In Memory of Virginia Freeman

By Susan Galbraith

I first met and worked with Virginia in the mid-seventies. I had been invited to open a play in New York that I had written for my lifelong friend and acting colleague, Anne Stone, and myself. We had suddenly lost our scheduled director when Anne put me in touch with Virginia. “You’ll love her,” she said. “You two think alike.”

During our first phone call we learned that we both loved dance and movement theatre, we had studied Pilates (though she had done her study with Joe Pilates himself!), we shared birthdays a day apart, and the New York building I had lived in was where she’d been married on the Upper West Side (hosted in the same apartment no less!) Thus began a lifelong friendship and working relationship.

Virginia directed the premiere of Split the Lark, my two-hander play about Emily Dickinson. I performed the speaking part in The Unanswered Question, a dance work she choreographed for Dance Place about Amelia Earhart to music by Charles Ives. She traveled to Minneapolis to direct and choreograph Three Marias, a play about the three women writers who had collaborated on a book about the secret lives of Portuguese women which had caused such a stir in the 70’s. Virginia choreographed and helped direct Song of Crow when it was remounted in Boston and returned to direct a workshop of Le Bal, both for our Performers’ Ensemble. No matter what we were working on, the size of the production, or the venue, she always made me believe it was the most important work she had.

Years later, as Alliance for New Music-Theatre was forming, Virginia came aboard to choreograph my first opera, Our Medea, which I’d written with composer Robert Johnson for singer-actress Pamela Jusino and was conducted by Henry Holt.
Rehearsing Our Medea (Virginia Freeman, Pamela Jusino, Robert Johnson, Susan Galbraith)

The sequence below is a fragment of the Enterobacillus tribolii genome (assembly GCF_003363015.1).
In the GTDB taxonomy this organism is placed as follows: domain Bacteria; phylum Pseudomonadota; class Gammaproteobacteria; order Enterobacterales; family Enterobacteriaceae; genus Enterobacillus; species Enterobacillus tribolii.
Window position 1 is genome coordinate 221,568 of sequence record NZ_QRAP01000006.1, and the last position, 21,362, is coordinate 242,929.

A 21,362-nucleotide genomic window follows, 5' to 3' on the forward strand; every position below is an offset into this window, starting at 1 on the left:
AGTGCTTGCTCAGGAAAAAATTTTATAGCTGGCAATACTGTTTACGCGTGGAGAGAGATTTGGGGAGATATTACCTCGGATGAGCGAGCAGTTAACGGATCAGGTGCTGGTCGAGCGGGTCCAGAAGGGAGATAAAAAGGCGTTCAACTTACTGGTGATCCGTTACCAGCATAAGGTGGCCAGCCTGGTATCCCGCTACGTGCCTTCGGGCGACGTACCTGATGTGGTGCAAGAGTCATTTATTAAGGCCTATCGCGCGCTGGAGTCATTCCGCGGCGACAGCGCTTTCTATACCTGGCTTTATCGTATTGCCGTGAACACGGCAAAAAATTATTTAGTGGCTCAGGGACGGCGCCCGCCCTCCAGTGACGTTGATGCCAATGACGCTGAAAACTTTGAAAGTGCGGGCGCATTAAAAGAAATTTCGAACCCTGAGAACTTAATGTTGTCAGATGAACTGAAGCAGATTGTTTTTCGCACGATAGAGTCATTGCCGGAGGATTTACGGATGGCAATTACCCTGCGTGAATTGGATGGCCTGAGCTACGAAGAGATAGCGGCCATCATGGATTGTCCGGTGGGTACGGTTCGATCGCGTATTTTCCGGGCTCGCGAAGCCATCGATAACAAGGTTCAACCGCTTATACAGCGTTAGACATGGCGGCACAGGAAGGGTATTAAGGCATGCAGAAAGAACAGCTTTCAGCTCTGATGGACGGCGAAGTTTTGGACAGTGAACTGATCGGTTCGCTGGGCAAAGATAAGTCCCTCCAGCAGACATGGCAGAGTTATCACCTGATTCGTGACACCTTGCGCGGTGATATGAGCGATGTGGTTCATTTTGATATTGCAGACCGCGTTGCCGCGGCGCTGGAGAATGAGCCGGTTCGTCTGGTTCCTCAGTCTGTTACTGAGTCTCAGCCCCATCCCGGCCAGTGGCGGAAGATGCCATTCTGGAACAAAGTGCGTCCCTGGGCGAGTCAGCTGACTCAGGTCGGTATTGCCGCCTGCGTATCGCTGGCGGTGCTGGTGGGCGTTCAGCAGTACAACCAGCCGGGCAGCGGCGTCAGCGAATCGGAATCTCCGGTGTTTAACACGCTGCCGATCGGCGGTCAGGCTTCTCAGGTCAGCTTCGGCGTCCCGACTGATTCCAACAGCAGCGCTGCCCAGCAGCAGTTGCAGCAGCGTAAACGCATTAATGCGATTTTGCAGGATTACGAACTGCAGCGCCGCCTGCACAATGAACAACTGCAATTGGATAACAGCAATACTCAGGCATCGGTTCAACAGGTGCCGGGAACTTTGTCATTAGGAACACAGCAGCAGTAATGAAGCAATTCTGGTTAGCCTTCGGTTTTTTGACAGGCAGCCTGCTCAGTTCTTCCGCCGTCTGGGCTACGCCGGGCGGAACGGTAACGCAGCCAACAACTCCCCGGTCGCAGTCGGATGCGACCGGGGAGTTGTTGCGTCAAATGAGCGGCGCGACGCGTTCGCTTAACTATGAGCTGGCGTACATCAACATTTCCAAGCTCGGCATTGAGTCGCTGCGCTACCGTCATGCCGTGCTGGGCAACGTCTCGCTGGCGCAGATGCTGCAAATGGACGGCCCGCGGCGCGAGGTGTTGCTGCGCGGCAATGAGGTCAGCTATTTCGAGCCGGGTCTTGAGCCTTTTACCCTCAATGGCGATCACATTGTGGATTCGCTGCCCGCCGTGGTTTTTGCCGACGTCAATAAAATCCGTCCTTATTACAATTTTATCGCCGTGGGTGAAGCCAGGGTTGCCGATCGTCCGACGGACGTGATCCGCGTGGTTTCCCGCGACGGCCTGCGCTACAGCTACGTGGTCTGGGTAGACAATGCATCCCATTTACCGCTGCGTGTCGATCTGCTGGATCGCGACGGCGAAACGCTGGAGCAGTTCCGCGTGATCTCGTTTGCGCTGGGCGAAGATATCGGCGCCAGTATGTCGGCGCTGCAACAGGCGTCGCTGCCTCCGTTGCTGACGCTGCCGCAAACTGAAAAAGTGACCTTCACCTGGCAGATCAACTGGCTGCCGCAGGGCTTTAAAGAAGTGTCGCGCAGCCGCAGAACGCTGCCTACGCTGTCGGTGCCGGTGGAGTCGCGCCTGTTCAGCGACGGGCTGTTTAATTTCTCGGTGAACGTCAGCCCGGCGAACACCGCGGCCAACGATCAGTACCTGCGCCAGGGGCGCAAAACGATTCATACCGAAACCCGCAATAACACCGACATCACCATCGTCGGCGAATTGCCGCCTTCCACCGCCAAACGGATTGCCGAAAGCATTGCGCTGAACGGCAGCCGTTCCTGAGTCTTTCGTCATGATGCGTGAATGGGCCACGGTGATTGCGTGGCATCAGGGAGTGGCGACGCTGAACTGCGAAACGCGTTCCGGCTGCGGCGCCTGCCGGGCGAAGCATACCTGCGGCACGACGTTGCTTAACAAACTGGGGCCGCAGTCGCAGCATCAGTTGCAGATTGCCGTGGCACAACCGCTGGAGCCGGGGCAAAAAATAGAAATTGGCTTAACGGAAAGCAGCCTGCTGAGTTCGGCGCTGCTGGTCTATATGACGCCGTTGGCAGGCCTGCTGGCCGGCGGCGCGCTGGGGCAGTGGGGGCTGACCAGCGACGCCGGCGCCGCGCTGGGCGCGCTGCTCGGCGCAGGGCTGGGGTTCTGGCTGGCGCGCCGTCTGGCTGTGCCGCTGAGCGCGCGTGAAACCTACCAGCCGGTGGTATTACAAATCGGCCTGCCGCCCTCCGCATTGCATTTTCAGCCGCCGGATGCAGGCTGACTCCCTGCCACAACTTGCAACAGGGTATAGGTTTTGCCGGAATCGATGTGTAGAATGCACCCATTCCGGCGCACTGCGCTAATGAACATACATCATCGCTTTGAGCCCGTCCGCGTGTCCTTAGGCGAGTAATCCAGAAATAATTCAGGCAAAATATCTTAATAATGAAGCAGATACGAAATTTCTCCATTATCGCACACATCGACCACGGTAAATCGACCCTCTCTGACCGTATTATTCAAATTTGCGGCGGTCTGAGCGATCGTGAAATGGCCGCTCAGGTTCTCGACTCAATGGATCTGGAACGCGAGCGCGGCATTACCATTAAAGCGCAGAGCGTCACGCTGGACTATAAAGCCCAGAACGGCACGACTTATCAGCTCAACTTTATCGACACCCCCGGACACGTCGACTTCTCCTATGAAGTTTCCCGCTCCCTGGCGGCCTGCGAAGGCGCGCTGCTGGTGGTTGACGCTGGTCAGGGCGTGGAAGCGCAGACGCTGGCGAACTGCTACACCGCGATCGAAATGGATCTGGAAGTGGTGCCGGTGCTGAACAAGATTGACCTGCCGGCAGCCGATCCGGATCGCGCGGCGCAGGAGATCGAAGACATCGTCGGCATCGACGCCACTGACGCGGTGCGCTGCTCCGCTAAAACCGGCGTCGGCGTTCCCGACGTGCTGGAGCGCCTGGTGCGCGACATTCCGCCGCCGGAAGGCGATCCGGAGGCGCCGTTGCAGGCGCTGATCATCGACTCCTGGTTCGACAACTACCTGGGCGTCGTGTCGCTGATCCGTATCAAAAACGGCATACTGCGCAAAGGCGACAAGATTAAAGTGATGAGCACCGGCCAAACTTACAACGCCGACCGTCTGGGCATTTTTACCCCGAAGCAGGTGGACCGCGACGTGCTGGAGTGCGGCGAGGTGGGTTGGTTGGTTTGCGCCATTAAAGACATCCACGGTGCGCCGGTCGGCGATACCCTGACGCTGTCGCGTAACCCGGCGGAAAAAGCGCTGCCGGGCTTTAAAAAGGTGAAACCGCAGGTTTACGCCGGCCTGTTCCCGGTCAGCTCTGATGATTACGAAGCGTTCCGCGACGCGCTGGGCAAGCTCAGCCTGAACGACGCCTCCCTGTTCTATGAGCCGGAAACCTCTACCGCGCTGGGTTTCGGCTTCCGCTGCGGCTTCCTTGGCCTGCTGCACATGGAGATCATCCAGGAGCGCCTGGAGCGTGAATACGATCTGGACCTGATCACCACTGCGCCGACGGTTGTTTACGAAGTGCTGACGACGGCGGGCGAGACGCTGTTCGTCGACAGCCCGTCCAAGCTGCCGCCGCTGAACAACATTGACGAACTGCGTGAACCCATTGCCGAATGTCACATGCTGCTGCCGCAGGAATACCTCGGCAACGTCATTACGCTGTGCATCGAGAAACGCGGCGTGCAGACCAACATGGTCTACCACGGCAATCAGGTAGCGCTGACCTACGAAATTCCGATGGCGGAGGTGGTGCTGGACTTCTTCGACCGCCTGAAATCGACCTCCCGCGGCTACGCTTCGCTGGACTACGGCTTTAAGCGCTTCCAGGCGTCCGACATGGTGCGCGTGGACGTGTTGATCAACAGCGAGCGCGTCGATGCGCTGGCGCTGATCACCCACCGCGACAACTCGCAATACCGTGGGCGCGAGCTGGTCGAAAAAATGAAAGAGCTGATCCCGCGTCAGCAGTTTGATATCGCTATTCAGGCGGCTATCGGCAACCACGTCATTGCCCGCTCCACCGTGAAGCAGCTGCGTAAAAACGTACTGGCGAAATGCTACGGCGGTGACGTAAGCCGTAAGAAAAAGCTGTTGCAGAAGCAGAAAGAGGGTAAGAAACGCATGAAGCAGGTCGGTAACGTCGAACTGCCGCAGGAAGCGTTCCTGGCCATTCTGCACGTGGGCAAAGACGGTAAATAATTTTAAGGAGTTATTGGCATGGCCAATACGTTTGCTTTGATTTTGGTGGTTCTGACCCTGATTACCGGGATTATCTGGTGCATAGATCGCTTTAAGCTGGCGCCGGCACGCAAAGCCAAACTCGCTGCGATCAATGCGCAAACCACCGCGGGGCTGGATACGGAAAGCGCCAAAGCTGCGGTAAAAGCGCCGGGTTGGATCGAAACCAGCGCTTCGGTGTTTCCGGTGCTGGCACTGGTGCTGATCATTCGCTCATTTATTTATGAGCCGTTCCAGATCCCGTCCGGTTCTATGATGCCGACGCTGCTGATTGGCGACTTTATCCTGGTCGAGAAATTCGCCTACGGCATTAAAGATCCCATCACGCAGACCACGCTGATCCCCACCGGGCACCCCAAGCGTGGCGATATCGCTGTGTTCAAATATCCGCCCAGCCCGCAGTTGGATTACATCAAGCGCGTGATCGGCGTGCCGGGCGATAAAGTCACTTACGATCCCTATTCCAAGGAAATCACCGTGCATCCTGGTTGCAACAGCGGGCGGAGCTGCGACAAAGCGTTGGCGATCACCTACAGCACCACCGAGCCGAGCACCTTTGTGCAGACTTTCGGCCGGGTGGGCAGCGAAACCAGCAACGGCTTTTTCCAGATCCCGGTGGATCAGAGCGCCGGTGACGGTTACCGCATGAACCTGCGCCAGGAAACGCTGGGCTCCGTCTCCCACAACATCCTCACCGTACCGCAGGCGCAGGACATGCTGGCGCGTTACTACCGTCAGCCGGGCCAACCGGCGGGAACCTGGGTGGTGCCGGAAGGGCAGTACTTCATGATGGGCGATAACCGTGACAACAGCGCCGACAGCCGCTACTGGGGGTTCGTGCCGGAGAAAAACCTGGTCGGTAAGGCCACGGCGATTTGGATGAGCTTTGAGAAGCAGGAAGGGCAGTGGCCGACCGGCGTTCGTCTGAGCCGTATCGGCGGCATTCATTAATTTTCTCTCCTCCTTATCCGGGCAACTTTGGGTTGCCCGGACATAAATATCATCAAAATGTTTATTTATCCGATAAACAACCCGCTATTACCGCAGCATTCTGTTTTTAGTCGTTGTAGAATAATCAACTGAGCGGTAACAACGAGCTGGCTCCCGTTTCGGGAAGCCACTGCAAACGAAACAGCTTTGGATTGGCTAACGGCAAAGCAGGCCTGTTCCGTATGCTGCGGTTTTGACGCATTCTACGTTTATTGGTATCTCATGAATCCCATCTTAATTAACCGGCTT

For over 36 years, we moved back and forth into each other’s worlds, theatres, and studios to cheer each other on “in the wings.” I always learned something from seeing her meticulous contributions in productions at Arena Stage, Folger Theatre, In Series, Wolf Trap, and Maryland Opera Studio. And she seemed always there to support me – my inspiration, teacher and friend.

The last work Virginia was associated with was the Alliance for New Music’s opera in development, A Woman Changed Into Fox, another partnership with composer Robert Johnson. It had brought Virginia and me back together after her retirement from University of Maryland, but also many of the fine singer-actors we loved: John Boulanger, Chris Flint, Phil Bender, Laura Lewis, Pamela Jusino, and Kara Morgan under the musical direction of George Fulginiti-Shakar.

I will never forget as she and I sat in rehearsal together her eyes fill with tears at the sheer beauty of the music. “This is it,” she would say.” This will all come together beautifully.” This was days before her diagnosis of cancer that would take her life a few months later. The tears were uncharacteristic, for she kept close what she may have known was happening to her. Her health, and in fact herself as subject, were not of great conversational interest to her.

“I’m done,” she would say to family members and close friends shortly before she died. Blunt and matter of fact, she said it as she might speak at the end of a rehearsal or a practice. She spoke as if she might show up the next day to pick up where she’d left off, and push us all just a little further – with humor, with an unerring eye and ear, and with total commitment to the work at hand.

“Unlimited ceiling!” we had gasped at our shared discovery of Amelia Earhart’s final words, researching together at the Library of Congress for Virginia’s Amelia Earhart dance piece. Like Earhart, her story seems unfinished, her legacy lasting. Virginia has left us three smart, loving and original children, her husband and partner with whom she shared both a rich life of friends in Washington and in their summer home in Vermont, and her beloved bloodhound, named, of course, Amelia. She has also left us all a vision and a marker to reach for always of “unlimited ceiling.”

I haven’t been able to write about Virginia until now. I think it’s because I expected her to come sailing in the door to plan our next project and to finish the much beloved work we had at hand. I thought she would always be here, that we would do so much more work together. I told her once I couldn’t imagine working on big music-theatre pieces without her. I miss her.